BlackBerry operations director discusses cybersecurity, data breaches

Sam Tilles

BlackBerry’s senior director of business operations discussed the business ramifications of critical data breaches and the decisions companies are often confronted with as part of the Cybersecurity Speaker Series hosted by the Robert Strauss Center for International Security and Law and the Center for Enterprise and Policy Analytics on Tuesday.  

BlackBerry focused on business-centric smartphones a decade ago, but according to Yahoo Finance, BlackBerry’s stock dropped 95% from 2008 to 2012 and they were outpaced by Samsung, Google and Apple. Since then, the Canada-based tech firm has refocused much of its attention on developing cybersecurity services, said Mark Anderson, senior director of business operations.

Anderson spoke to an audience of nearly 30 people on the factors companies must consider when a breach occurs, such as the cost to remediate the breach and whether or not to make the breach public. 

Anderson said companies are not always legally obligated to report data breaches, and they may refrain from going public if doing so is determined to be too costly.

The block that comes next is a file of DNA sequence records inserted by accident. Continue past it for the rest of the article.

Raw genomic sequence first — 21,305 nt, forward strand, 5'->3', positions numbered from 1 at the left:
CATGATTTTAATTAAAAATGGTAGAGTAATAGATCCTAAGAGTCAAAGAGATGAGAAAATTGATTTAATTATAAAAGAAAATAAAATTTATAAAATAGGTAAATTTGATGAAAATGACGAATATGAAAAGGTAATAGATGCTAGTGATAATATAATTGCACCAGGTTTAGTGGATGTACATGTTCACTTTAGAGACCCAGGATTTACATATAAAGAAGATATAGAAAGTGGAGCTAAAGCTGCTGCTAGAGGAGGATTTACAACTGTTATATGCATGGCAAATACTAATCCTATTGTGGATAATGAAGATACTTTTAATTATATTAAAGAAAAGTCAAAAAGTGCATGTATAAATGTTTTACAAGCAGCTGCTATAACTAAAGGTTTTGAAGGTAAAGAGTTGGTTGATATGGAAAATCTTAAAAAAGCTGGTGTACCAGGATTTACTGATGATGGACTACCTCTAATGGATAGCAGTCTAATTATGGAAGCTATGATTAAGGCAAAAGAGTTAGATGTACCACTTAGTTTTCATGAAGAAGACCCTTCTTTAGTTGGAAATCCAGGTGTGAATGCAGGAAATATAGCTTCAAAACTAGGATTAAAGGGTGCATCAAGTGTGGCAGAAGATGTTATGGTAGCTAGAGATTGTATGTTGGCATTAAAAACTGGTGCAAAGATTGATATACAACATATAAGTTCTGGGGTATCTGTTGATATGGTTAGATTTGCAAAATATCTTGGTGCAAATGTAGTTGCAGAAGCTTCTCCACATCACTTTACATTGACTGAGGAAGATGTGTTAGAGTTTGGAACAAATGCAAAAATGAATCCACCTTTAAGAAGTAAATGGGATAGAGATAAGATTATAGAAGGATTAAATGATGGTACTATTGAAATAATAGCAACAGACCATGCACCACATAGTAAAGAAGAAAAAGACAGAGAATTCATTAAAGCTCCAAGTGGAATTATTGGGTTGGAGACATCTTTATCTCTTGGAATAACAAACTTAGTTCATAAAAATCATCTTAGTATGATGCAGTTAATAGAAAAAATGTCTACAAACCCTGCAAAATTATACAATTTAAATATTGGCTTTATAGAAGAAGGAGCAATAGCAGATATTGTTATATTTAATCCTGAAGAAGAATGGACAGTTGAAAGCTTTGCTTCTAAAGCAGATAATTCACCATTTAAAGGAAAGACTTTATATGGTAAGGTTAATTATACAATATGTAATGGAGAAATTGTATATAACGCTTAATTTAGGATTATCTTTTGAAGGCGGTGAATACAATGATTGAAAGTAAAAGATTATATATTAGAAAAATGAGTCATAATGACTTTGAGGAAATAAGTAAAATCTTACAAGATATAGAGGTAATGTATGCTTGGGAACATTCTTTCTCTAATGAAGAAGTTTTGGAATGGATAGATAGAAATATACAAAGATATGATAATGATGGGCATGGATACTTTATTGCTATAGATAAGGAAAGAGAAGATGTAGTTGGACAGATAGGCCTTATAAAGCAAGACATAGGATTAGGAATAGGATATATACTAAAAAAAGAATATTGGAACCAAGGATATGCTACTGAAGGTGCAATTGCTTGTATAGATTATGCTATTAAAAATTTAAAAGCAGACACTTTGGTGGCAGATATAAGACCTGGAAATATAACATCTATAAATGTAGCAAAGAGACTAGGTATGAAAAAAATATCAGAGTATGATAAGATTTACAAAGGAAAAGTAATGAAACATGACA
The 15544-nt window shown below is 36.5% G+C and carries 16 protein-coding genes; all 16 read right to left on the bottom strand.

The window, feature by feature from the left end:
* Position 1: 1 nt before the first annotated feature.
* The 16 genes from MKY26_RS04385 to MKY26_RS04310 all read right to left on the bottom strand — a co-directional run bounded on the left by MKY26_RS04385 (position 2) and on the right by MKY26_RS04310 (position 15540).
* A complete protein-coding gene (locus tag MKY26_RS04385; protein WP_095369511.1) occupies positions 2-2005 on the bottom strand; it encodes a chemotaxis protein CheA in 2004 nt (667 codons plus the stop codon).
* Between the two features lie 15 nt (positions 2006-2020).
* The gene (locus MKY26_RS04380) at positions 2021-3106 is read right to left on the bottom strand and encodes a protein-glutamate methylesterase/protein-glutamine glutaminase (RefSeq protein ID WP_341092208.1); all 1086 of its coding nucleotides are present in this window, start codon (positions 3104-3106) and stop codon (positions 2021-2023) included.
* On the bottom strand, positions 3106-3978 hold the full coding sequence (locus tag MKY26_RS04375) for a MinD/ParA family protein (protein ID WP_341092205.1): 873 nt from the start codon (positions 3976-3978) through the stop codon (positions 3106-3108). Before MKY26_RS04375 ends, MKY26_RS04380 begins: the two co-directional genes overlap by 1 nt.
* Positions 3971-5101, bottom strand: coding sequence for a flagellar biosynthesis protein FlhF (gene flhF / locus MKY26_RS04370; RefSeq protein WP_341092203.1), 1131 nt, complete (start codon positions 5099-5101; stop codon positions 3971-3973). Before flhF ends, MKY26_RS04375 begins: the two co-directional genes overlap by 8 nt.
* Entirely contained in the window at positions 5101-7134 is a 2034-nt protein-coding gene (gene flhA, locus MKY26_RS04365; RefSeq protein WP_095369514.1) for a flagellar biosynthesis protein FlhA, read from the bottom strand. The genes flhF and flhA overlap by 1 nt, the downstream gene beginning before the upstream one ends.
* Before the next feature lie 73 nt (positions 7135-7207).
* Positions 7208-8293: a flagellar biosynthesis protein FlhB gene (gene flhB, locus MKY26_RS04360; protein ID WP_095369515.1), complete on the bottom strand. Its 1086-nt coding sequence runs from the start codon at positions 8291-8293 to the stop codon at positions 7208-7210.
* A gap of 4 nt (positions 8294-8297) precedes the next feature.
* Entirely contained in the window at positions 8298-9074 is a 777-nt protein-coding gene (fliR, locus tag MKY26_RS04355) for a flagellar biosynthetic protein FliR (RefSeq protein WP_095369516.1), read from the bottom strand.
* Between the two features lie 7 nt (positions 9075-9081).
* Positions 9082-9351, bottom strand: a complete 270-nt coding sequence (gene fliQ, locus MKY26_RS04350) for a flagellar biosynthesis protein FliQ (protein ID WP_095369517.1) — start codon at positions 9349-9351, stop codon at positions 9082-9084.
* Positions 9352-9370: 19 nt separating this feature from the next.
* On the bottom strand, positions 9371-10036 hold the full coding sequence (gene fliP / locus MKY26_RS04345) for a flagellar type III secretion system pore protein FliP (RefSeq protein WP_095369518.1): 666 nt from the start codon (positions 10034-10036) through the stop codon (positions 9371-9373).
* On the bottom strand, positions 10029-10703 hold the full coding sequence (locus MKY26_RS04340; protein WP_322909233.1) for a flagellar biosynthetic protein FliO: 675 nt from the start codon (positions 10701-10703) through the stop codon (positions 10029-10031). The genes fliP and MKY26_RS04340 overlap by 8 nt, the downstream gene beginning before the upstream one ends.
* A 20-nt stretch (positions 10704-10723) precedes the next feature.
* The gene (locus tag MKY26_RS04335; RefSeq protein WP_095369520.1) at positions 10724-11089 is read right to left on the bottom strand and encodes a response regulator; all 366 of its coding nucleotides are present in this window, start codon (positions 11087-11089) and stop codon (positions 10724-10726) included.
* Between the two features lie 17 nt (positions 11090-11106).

“If it’s personally identifiable information, there’s no question (that) you report it,” Anderson said. “If it’s something I can absorb without telling people like sales or marketing information, I’m not going to report that … If it (the data breach) is my intellectual property, there’s a different decision there (in choosing whether to report).”


Anderson said the United States has the most lenient, decentralized and least comprehensive data breach reporting laws, while the European Union’s General Data Protection Regulation is one of the most thorough. 

“It is not one area of the government or private sector that controls personal information releases and how they’re reported,” Anderson said. “Federal laws are lacking. There’s no singular comprehensive approach. There are a number of agencies that have a dog in the fight … None of them do anything like the Europeans, which require you to remediate with the customer and require you to make the customer whole.”

Anderson said he estimates that about 20% of data breaches are not reported in general. Anderson said for nearly all data-driven firms, remediating and reporting data breaches is a difficult and costly task that can harm a company’s reputation.

“If I’m not legally obligated to (report a data breach), and I’m going to lose a ton of business because customers will no longer see me as a company of respect, how do I make that determination … am I going to report simply because I have a data breach?” Anderson said.